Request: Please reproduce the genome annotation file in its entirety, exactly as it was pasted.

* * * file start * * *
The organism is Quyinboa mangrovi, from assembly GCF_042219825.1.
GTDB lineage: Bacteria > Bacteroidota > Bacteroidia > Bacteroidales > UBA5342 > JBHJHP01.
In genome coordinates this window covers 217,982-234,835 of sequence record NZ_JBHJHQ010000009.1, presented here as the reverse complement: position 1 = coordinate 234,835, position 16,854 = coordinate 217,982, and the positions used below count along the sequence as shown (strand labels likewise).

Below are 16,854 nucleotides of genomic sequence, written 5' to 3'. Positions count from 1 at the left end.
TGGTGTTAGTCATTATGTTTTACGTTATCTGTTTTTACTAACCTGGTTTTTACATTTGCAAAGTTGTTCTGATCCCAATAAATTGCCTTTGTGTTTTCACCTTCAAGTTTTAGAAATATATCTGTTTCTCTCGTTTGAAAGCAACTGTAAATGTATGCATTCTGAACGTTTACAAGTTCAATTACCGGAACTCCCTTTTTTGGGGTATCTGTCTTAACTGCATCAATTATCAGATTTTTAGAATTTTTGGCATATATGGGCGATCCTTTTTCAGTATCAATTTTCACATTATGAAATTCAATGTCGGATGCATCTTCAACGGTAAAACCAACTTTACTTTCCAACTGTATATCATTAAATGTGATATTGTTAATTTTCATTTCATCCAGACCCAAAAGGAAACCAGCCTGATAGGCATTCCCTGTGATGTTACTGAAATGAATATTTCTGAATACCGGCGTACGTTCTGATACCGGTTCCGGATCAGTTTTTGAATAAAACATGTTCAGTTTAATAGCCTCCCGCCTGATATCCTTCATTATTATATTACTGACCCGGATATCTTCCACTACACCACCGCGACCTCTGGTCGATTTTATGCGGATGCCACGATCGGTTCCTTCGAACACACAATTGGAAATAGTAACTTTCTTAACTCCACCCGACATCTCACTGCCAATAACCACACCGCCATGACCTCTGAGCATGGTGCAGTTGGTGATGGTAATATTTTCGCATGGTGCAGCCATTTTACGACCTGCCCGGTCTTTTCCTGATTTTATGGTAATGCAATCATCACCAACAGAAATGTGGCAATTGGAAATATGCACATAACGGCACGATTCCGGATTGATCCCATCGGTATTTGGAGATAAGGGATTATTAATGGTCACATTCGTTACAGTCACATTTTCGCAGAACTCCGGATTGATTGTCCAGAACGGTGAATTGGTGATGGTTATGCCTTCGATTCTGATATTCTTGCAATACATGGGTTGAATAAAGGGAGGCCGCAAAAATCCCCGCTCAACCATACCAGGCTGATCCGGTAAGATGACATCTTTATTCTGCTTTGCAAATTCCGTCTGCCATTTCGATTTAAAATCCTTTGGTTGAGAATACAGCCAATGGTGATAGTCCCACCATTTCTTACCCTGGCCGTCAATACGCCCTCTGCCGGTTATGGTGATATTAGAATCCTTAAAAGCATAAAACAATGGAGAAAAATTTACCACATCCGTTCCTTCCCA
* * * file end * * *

The organism is Quyinboa mangrovi, from assembly GCF_042219825.1.
GTDB lineage: Bacteria > Bacteroidota > Bacteroidia > Bacteroidales > UBA5342 > JBHJHP01.
In genome coordinates this window covers 217,982-234,835 of sequence record NZ_JBHJHQ010000009.1, presented here as the reverse complement: position 1 = coordinate 234,835, position 16,854 = coordinate 217,982, and the positions used below count along the sequence as shown (strand labels likewise).

Below are 16,854 nucleotides of genomic sequence, written 5' to 3'. Positions count from 1 at the left end.
TGGTGTTAGTCATTATGTTTTACGTTATCTGTTTTTACTAACCTGGTTTTTACATTTGCAAAGTTGTTCTGATCCCAATAAATTGCCTTTGTGTTTTCACCTTCAAGTTTTAGAAATATATCTGTTTCTCTCGTTTGAAAGCAACTGTAAATGTATGCATTCTGAACGTTTACAAGTTCAATTACCGGAACTCCCTTTTTTGGGGTATCTGTCTTAACTGCATCAATTATCAGATTTTTAGAATTTTTGGCATATATGGGCGATCCTTTTTCAGTATCAATTTTCACATTATGAAATTCAATGTCGGATGCATCTTCAACGGTAAAACCAACTTTACTTTCCAACTGTATATCATTAAATGTGATATTGTTAATTTTCATTTCATCCAGACCCAAAAGGAAACCAGCCTGATAGGCATTCCCTGTGATGTTACTGAAATGAATATTTCTGAATACCGGCGTACGTTCTGATACCGGTTCCGGATCAGTTTTTGAATAAAACATGTTCAGTTTAATAGCCTCCCGCCTGATATCCTTCATTATTATATTACTGACCCGGATATCTTCCACTACACCACCGCGACCTCTGGTCGATTTTATGCGGATGCCACGATCGGTTCCTTCGAACACACAATTGGAAATAGTAACTTTCTTAACTCCACCCGACATCTCACTGCCAATAACCACACCGCCATGACCTCTGAGCATGGTGCAGTTGGTGATGGTAATATTTTCGCATGGTGCAGCCATTTTACGACCTGCCCGGTCTTTTCCTGATTTTATGGTAATGCAATCATCACCAACAGAAATGTGGCAATTGGAAATATGCACATAACGGCACGATTCCGGATTGATCCCATCGGTATTTGGAGATAAGGGATTATTAATGGTCACATTCGTTACAGTCACATTTTCGCAGAACTCCGGATTGATTGTCCAGAACGGTGAATTGGTGATGGTTATGCCTTCGATTCTGATATTCTTGCAATACATGGGTTGAATAAAGGGAGGCCGCAAAAATCCCCGCTCAACCATACCAGGCTGATCCGGTAAGATGACATCTTTATTCTGCTTTGCAAATTCCGTCTGCCATTTCGATTTAAAATCCTTTGGTTGAGAATACAGCCAATGGTGATAGTCCCACCATTTCTTACCCTGGCCGTCAATACGCCCTCTGCCGGTTATGGTGATATTAGAATCCTTAAAAGCATAAAACAATGGAGAAAAATTTACCACATCCGTTCCTTCCCA